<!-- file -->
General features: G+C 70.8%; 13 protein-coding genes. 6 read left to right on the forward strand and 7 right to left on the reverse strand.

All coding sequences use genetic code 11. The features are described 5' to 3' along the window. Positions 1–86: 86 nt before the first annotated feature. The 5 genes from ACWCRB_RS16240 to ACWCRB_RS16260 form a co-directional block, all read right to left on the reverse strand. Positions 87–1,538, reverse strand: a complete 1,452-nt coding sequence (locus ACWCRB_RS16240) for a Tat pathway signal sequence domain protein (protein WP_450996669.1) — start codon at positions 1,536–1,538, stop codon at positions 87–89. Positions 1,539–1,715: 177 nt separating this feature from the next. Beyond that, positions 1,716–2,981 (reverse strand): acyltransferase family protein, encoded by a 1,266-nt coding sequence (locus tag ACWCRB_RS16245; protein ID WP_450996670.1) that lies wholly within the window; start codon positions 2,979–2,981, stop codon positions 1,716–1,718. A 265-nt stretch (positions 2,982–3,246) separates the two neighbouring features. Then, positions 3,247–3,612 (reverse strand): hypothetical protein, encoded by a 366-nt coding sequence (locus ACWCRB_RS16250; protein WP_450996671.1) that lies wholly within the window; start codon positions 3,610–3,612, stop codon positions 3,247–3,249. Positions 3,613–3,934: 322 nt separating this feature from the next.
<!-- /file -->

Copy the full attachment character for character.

General features: G+C 70.8%; 13 protein-coding genes. 6 read left to right on the forward strand and 7 right to left on the reverse strand.

All coding sequences use genetic code 11. The features are described 5' to 3' along the window. Positions 1–86: 86 nt before the first annotated feature. The 5 genes from ACWCRB_RS16240 to ACWCRB_RS16260 form a co-directional block, all read right to left on the reverse strand. Positions 87–1,538, reverse strand: a complete 1,452-nt coding sequence (locus ACWCRB_RS16240) for a Tat pathway signal sequence domain protein (protein WP_450996669.1) — start codon at positions 1,536–1,538, stop codon at positions 87–89. Positions 1,539–1,715: 177 nt separating this feature from the next. Beyond that, positions 1,716–2,981 (reverse strand): acyltransferase family protein, encoded by a 1,266-nt coding sequence (locus tag ACWCRB_RS16245; protein ID WP_450996670.1) that lies wholly within the window; start codon positions 2,979–2,981, stop codon positions 1,716–1,718. A 265-nt stretch (positions 2,982–3,246) separates the two neighbouring features. Then, positions 3,247–3,612 (reverse strand): hypothetical protein, encoded by a 366-nt coding sequence (locus ACWCRB_RS16250; protein WP_450996671.1) that lies wholly within the window; start codon positions 3,610–3,612, stop codon positions 3,247–3,249. Positions 3,613–3,934: 322 nt separating this feature from the next.